Richmond Online Guide to Richmond » Robert Willance
Robert Willance was a succesful Richmond merchant and who also had lead smelting and mining property at Clints in Swaledale. He was the first Alderman (the equivalent of Mayor) of Richmond in 1608, but two years earlier he survived a hunting accident on Whitcliffe Scar, just outside Richmond. The site is now known as Willance's Leap in commemoration of the amazing event in 1606.
On a chilly November day Robert Willance was out hunting, riding an inexperienced and nervous young horse, when a thick mist suddenly came down. The horse bolted and fell 212ft over the edge of Whitcliffe Scar and was killed. Willance himself survived the fall but severely injured his leg. Realising he would not be rescued until the fog lifted, he used his hunting knife to slit open the horse's belly and inserted his fractured leg into the warm belly of the unfortunate horse.
It is said that this act probably saved his life, as the extra warmth would delay the onset of gangrene and protect him from the cruel cold weather on Whitcliffe Scar.
When he was found many hours later he was taken back to his house in Richmond, now Willance House (24 Frenchgate), where his injured leg was amputated. He made such a good recovery that he was able to serve as the first Alderman of Richmond in 1608.
To thank God for his miraculous deliverance from the jaws of death, he set up three stones marking the last strides of his horse with the inscription :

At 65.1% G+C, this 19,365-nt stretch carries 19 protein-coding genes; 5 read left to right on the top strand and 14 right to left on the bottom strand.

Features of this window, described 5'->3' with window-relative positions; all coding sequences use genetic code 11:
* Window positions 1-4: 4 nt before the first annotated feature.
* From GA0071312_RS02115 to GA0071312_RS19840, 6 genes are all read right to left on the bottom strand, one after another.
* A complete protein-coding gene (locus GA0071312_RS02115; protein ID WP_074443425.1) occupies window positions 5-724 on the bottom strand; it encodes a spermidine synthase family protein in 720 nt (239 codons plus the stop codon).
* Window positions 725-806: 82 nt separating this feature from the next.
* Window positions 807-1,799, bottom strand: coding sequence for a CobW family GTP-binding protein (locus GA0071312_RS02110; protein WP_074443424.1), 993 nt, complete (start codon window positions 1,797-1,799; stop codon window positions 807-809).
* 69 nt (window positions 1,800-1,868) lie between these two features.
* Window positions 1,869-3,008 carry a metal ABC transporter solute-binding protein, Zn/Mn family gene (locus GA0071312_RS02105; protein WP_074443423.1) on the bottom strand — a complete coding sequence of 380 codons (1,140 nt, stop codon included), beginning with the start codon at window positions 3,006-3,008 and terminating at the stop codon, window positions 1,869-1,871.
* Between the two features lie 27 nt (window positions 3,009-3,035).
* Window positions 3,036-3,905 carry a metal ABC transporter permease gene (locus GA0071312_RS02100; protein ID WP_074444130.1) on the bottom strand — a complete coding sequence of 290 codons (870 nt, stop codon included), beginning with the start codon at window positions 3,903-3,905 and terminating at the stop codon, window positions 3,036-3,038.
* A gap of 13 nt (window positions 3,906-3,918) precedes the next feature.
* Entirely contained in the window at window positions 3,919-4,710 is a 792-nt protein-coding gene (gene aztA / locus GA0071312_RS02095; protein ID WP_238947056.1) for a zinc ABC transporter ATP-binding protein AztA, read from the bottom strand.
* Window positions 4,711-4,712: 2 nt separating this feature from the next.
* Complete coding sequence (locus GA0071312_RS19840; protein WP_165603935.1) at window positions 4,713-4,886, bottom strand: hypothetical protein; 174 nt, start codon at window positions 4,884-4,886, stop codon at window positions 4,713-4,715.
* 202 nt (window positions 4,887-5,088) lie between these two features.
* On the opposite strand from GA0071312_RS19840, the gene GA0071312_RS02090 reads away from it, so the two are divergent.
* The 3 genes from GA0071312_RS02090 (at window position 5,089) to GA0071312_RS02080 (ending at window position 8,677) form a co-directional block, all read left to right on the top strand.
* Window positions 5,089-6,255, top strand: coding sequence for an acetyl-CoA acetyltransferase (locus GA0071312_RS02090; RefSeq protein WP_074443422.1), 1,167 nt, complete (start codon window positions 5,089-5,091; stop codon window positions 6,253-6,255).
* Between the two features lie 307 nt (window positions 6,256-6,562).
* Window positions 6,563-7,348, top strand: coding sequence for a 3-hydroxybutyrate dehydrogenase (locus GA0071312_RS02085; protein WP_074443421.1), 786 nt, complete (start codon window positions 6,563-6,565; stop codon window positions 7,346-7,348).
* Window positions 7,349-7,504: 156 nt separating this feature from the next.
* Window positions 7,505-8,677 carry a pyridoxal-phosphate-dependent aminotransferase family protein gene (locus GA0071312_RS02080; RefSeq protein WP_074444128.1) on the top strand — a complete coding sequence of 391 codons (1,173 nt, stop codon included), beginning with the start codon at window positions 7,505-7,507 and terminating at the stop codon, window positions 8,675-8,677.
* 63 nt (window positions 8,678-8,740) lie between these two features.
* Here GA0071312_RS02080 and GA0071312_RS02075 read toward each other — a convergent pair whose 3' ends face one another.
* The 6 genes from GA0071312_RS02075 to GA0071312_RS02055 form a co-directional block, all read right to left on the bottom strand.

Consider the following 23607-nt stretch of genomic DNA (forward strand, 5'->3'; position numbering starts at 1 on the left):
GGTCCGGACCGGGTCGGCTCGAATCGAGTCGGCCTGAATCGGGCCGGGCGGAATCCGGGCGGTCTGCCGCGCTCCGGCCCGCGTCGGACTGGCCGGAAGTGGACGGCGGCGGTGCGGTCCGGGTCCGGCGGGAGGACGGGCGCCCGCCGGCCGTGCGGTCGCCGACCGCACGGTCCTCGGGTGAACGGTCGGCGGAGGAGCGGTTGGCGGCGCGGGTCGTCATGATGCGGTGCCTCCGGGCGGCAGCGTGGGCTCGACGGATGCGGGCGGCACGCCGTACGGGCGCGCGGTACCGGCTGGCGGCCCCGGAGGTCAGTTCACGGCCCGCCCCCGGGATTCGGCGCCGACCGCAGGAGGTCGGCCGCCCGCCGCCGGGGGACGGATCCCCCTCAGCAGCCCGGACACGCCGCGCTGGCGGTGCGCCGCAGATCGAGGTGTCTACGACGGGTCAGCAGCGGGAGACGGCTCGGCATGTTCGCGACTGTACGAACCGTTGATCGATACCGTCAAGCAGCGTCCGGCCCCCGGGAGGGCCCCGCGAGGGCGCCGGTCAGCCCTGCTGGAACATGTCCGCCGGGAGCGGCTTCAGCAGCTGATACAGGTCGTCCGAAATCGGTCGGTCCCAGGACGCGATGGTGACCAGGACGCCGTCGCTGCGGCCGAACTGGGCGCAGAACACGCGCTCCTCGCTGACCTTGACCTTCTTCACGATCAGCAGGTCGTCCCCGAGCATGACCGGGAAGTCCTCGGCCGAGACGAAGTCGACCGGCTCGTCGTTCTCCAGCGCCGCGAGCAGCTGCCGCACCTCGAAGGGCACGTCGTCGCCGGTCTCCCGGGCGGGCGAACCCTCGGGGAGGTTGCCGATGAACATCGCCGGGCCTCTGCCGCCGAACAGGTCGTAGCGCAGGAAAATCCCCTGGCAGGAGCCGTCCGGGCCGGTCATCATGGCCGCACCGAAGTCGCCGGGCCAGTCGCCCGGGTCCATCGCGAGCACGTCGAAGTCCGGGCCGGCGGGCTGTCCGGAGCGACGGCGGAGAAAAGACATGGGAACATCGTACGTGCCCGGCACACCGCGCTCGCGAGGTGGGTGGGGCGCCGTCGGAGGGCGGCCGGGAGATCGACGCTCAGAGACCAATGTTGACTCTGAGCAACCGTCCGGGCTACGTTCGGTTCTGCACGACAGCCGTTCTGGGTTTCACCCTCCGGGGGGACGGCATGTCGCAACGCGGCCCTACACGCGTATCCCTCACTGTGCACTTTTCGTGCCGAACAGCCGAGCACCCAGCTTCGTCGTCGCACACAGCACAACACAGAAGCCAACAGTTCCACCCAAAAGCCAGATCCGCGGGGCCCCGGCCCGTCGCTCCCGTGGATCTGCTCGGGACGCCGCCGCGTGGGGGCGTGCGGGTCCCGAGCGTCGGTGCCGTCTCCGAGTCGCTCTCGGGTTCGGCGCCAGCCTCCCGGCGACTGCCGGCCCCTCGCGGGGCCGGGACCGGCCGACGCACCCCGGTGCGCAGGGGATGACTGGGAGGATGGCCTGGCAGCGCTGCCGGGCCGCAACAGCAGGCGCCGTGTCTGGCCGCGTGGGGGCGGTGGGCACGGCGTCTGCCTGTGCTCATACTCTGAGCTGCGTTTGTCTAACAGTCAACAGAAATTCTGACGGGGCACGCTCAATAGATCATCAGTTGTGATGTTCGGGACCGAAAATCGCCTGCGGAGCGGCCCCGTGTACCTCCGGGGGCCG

"Hear Us - Glory be to our Merciful God who Miraculously Preserved me from the Danger so Great"
He died ten years later in 1616 and was buried in the churchyard of St. Mary's parish church, close to the garden wall of Willance House on 12 February. According to tradition, he was reunited with his leg which had been buried there ten years earlier. His grave is marked by a flat stone near a door in the garden wall, but the inscription is no longer legible.
In September, 2006, the Town of Richmond celebrated the 400th Anniversary with a new stone placed at the Leap. People of Richmond with their mayor and many mayors and people from afar walked the few miles to Willance's Leap. Here John Wilson sang his song 'Robert Willance' to tell the remarkable story to those gathered.
Robert Willance also gave Richmond a silver 'boulle' or cup which is on display with other civic plates in the Green Howards Regimental Museum in the Market Place.
The Silver plain bell shaped bowl is inscribed at the top, "This boulle given by Robert Willance to the Incorporate Alderman and Burgesses of Richmond to be used by the Alderman for the time being and to be redelivered by him or his exer or assignes to his successors for ever 1606".
The domed foot is inscribed "Given as a thanks offering for his great escape from death in a riding accident".